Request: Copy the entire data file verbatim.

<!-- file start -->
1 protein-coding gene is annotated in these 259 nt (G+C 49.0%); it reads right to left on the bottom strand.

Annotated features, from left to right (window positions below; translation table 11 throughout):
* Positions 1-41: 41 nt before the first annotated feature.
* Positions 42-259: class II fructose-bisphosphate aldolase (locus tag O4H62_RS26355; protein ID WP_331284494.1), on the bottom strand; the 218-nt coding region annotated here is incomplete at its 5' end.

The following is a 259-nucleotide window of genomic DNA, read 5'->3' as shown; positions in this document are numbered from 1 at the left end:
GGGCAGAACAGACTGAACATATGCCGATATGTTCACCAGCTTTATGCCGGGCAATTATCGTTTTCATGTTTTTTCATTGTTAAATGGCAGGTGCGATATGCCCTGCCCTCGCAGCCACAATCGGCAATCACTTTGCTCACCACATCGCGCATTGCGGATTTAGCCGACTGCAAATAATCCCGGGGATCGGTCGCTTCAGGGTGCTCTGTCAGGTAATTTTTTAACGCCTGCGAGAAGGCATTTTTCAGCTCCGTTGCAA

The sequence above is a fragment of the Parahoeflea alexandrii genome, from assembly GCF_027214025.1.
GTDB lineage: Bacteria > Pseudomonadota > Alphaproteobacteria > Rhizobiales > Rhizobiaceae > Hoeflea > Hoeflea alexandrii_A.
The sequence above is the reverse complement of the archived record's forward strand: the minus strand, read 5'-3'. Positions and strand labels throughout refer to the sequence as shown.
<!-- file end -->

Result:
1 protein-coding gene is annotated in these 259 nt (G+C 49.0%); it reads right to left on the bottom strand.

Annotated features, from left to right (window positions below; translation table 11 throughout):
* Positions 1-41: 41 nt before the first annotated feature.
* Positions 42-259: class II fructose-bisphosphate aldolase (locus tag O4H62_RS26355; protein ID WP_331284494.1), on the bottom strand; the 218-nt coding region annotated here is incomplete at its 5' end.

The following is a 259-nucleotide window of genomic DNA, read 5'->3' as shown; positions in this document are numbered from 1 at the left end:
GGGCAGAACAGACTGAACATATGCCGATATGTTCACCAGCTTTATGCCGGGCAATTATCGTTTTCATGTTTTTTCATTGTTAAATGGCAGGTGCGATATGCCCTGCCCTCGCAGCCACAATCGGCAATCACTTTGCTCACCACATCGCGCATTGCGGATTTAGCCGACTGCAAATAATCCCGGGGATCGGTCGCTTCAGGGTGCTCTGTCAGGTAATTTTTTAACGCCTGCGAGAAGGCATTTTTCAGCTCCGTTGCAA

The sequence above is a fragment of the Parahoeflea alexandrii genome, from assembly GCF_027214025.1.
GTDB lineage: Bacteria > Pseudomonadota > Alphaproteobacteria > Rhizobiales > Rhizobiaceae > Hoeflea > Hoeflea alexandrii_A.
The sequence above is the reverse complement of the archived record's forward strand: the minus strand, read 5'-3'. Positions and strand labels throughout refer to the sequence as shown.